Barbra Streisand has reflected on her six-decade career in the entertainment industry and lamented the lack of fun she’s had.
In a new interview with BBC Breakfast ahead of the release of her memoir, the American singer and actor, 81, said she now wants to make up for the years she spent not taking much personal or professional joy from life.
“I want to live life,” she told the BBC’s music correspondent Mark Savage. “I haven’t had much fun in my life, to tell you the truth. And I want to have more fun.”
Instead, Streisand said she wants to get in her husband’s truck and “just wander”.
“Hopefully with the children somewhere near us,” she said. “Life is fun for me when they come over. They love playing with the dogs and we have fun.”
In her forthcoming autobiography, titled My Name Is Barbra, which is 992 pages long, the singer recalls her life and career, as well as an encyclopaedic account of the different meals she has eaten throughout the years.
Streisand left her home in Brooklyn, New York, aged 15 and took a job as a clerk while working weekend shifts as a theatre usher to get an insight into the world of Broadway theatre. But at the time, Streisand knew that she was destined for fame.
“I got paid $4.50, I think it was, but I always hid my face because I thought someday I’d be well-known,” she told the BBC.
“Isn’t that funny? I didn’t want people to recognise me on the screen and know that I once showed them to their seats.”
Streisand’s entertainment career started to take off in the 1960s after she entered a talent contest at a gay bar in Manhattan, winning $50 and a free dinner as the prize. Soon after that performance, she scored bookings to play shows across Greenwich and attracted the attention of record labels and celebrities. Streisand made her Broadway debut in Funny Girl, a musical loosely based on the story of vaudeville comedian Fanny Bruce.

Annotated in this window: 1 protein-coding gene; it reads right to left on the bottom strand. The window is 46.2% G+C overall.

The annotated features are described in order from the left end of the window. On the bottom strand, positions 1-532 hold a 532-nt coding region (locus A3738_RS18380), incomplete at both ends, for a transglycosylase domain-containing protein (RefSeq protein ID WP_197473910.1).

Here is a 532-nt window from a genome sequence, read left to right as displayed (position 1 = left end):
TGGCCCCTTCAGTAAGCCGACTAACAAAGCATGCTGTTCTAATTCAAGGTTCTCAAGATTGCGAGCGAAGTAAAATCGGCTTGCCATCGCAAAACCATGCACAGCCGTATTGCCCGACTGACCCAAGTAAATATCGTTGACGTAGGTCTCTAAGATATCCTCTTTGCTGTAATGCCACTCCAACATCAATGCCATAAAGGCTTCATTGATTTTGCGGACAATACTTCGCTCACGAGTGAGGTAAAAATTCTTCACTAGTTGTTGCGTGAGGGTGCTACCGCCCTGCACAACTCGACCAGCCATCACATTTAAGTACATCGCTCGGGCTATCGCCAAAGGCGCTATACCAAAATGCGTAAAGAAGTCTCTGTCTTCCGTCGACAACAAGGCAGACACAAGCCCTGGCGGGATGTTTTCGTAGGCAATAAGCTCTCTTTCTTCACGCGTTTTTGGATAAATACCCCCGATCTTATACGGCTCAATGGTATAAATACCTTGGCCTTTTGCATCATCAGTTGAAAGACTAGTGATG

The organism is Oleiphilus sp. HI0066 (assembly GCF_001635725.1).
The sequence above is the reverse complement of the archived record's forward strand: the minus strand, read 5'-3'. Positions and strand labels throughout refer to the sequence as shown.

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In the Sixties and Seventies, Streisand’s stardom became unstoppable. As well as her movie musicals, she played heroines in What’s Up, Doc and The Owl And The Pussycat, and the romantic lead in The Way We Were.
In her music career, she recorded hits including Evergreen, No More Tears (Enough Is Enough) and became the second biggest-selling female artist of all time.
But throughout Streisand’s career, she did not enjoy the attention, nor criticism, that came with being famous.
“But, you know, it was more exciting to dream about being famous than the reality. I’m a very private person. I don’t enjoy stardom,” she told the broadcaster.
As early as 1966, the media began scrutinising Streisand’s appearance. According to the BBC, Newsweek magazine wrote in that year: “Barbra Streisand represents a triumph of aura over appearance… Her nose is too long, her bosom too small, her hips too wide. Yet when she steps in front of a microphone she transcends generations and cultures.”
In her new autobiography, Streisand writes that she is still “hurt” by the insults directed at her throughout her career.
“Even after all these years, I’m still hurt by the insults and can’t quite believe the praise,” writes the star in My Name Is Barbra.
Streisand has said that she will no longer be giving interviews to the press, and has suggested that the memoir represents a full stop on her career.
“It [the memoir] was the only way to have some control over my life,” she told the BBC.
“This is my legacy. I wrote my story. I don’t have to do any more interviews after this.”
My Name Is Barbra is published on 7 November by Penguin Random House.